Nayda was aware of The Cove movie the moment it came out, but was afraid to watch it. "I always put off seeing it" she said, "as I wasn't sure I was strong enough to handle it." But having seen it for the first time this year, "it spoke to me," said the activist, and "I felt a great calling to do something."
Adelaide doesn't have a Japanese embassy or consulate, so Nayda will be hosting her event on the steps of Parliament House, in Adelaide, at 12:30 PM, with some great support behind her. Sea Shepherd Adelaide has stepped up, the activist said, along with the Whale and Dolphin Conservation Society. The South Australian Marine Animal Rescue and Rehabilitation where Nayda has volunteered since she was a teen, has also lent its support.
The cove in Taiji, Japan after a dolphin slaughter.
Sea Shepherd Conservation Society
Nayda hopes that this will just be the first of many events for the Taiji dolphins. In fact, she already has a second event planned for the next day, Sep. 1.
"I am planning a Family Day for the Dolphins," the activist said, "to mark the actual the start of the hunt." Nayda hopes that people will join her for a picnic in the park, and a chance to learn about what occurs in Taiji.
Full details on the Adelaide event, are available at Nayda's Facebook Event page.
For some activists, the connection with dolphins runs much deeper. Nichola Sherlock suffered with bouts of depression and suicidal thoughts; it was the dolphins entering her dreams at night that kept them at bay, the activist said. So when she encountered the plight of Taiji's dolphins through the movie, The Cove, "I knew that I had to stand up and speak up for the voiceless," she said.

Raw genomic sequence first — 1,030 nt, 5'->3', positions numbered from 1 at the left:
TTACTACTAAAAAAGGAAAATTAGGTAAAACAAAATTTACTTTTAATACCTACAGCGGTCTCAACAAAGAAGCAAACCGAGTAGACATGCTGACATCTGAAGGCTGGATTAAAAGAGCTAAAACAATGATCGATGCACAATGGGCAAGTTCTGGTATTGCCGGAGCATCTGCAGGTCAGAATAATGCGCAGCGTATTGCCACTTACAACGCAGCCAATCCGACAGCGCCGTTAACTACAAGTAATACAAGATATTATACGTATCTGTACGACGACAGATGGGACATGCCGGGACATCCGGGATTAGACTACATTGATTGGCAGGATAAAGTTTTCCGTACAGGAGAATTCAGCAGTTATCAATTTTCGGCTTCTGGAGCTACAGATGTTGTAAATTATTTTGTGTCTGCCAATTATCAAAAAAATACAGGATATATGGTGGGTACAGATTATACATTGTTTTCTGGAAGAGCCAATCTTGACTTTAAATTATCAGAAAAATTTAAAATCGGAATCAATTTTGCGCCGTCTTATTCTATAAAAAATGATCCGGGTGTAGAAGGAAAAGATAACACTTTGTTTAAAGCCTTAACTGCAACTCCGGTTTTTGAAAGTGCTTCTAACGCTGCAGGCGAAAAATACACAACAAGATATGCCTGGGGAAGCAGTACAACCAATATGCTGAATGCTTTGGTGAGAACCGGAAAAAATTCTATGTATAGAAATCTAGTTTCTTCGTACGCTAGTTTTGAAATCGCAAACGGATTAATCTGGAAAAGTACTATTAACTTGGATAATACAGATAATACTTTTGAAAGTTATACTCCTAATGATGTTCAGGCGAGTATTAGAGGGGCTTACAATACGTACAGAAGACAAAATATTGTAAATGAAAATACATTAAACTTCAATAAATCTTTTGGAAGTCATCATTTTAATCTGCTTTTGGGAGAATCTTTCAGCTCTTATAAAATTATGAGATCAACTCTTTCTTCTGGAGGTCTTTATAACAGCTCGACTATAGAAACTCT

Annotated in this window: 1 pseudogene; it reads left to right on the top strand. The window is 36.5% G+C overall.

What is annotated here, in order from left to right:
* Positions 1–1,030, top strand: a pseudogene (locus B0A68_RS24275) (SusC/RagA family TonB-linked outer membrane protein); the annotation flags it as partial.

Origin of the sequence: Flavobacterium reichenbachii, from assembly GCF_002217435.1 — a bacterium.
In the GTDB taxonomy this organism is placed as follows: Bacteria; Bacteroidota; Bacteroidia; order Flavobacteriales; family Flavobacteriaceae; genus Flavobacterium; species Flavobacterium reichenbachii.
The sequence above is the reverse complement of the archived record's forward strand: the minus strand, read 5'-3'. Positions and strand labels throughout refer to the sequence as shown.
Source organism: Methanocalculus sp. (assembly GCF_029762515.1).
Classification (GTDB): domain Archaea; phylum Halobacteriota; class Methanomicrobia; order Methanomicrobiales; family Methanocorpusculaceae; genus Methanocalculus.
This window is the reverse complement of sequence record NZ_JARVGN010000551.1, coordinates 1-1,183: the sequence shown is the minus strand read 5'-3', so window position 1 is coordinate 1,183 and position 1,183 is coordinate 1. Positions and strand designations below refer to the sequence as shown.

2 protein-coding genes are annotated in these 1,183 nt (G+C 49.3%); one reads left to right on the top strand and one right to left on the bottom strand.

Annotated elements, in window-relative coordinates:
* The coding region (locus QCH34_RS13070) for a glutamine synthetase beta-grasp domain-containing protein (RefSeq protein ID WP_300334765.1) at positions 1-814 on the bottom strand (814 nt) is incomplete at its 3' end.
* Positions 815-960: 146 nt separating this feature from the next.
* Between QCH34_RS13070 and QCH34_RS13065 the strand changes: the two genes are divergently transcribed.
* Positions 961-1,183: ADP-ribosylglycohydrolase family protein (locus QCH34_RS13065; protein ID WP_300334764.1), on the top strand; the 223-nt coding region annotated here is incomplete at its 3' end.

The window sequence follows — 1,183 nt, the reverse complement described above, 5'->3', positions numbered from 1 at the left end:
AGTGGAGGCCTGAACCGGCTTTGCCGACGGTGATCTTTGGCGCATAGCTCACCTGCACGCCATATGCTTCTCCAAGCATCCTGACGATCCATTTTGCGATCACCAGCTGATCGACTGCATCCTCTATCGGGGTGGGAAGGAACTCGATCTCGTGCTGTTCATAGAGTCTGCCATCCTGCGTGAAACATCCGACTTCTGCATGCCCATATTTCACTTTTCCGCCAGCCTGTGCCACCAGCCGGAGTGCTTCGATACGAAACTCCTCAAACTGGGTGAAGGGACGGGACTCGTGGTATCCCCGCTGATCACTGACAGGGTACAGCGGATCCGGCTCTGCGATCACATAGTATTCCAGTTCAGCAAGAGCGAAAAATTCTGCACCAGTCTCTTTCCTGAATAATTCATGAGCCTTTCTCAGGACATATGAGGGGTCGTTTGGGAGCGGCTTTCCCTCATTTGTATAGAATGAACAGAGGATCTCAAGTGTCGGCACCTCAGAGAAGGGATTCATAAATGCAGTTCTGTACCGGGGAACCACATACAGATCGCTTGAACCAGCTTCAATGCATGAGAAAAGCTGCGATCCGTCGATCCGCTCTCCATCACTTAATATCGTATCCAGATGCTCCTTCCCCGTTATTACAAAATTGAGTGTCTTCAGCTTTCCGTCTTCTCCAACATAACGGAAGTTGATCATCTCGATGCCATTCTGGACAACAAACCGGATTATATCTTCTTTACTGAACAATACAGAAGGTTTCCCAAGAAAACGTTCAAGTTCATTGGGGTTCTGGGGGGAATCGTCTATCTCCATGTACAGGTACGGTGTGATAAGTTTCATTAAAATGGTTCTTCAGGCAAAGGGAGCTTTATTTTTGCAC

Sherlock will be hosting her Japan Dolphins Day event on August 31, at 2:00 PM, outside of the Japanese embassy in Dublin, Ireland.
"I cannot sit back, knowing that the hunt is happening, and not do anything about it," said the activist. "Without the dolphins I may not even be alive today, so I owe it to them to help. How can anyone hurt these creatures of pure love? I have to help in any way I can."
Sherlock says she's not sure if she will be there alone or not, but she doesn't care. The activist is planning to hand out fliers and explain what happens to the dolphins in Taiji, Japan. The day is open to anyone who can make it says Sherlock, but "even if I have to stand alone, I will do so." she said. Her Dublin event details are available via this Facebook Event page.
Native Kentuckian Paige Nelson discovered Taiji's dolphins not through The Cove movie, but through the film Dolphin Tale (2011). A film inspired by the true story of Winter, a bottlenose dolphin rescued in December 2005 off the Florida coast and taken in by the Clearwater Marine Aquarium. Winter lost her tail after becoming entangled with a rope attached to a crab trap and was fitted with a prosthetic one.
After conducting some research on Winter, Nelson said, "Somehow I found Save Misty the Dolphin group, and Red Letter Day for Dolphins." Both groups are social media campaigns that work to end the Taiji dolphin drives. "I sent letters to Japan immediately," explains the dolphin advocate, who spends her spare time signing petitions on a daily basis.
The activist's passion for cetaceans is obvious, she once signed 347 petitions in one day "for all animals," she said. She will harness this passion for the dolphins on August 31, when she hosts her Japan Dolphins Day at Thoroughbred Park, 121 Midland Ave. Lexington, KY, between 11:00 AM and 2:00 PM.
"My message is truly 'never be silent -- never give up!' Nelson said, "dolphins, whales and sharks are my true loves."
Further detail's about the dolphin advocate's Lexington, Kentucky event, are available at this Facebook Event page.
There were more than 30 events held for Taiji dolphins last year. This year, global rallies for Japan Dolphins Day have tripled, with awareness campaigns planned in 91 cities around the world.
All of these events are designed to coincide with a trip to Taiji by Ric O'Barry and his team of members from Dolphin Project/Save Japan Dolphins.
They undertake this mission every year with a peaceful approach designed to highlight the plight of Japan's dolphins in the forthcoming hunts. To find an event near you, or to host an event of your own, visit Japan Dolphins Day 2012.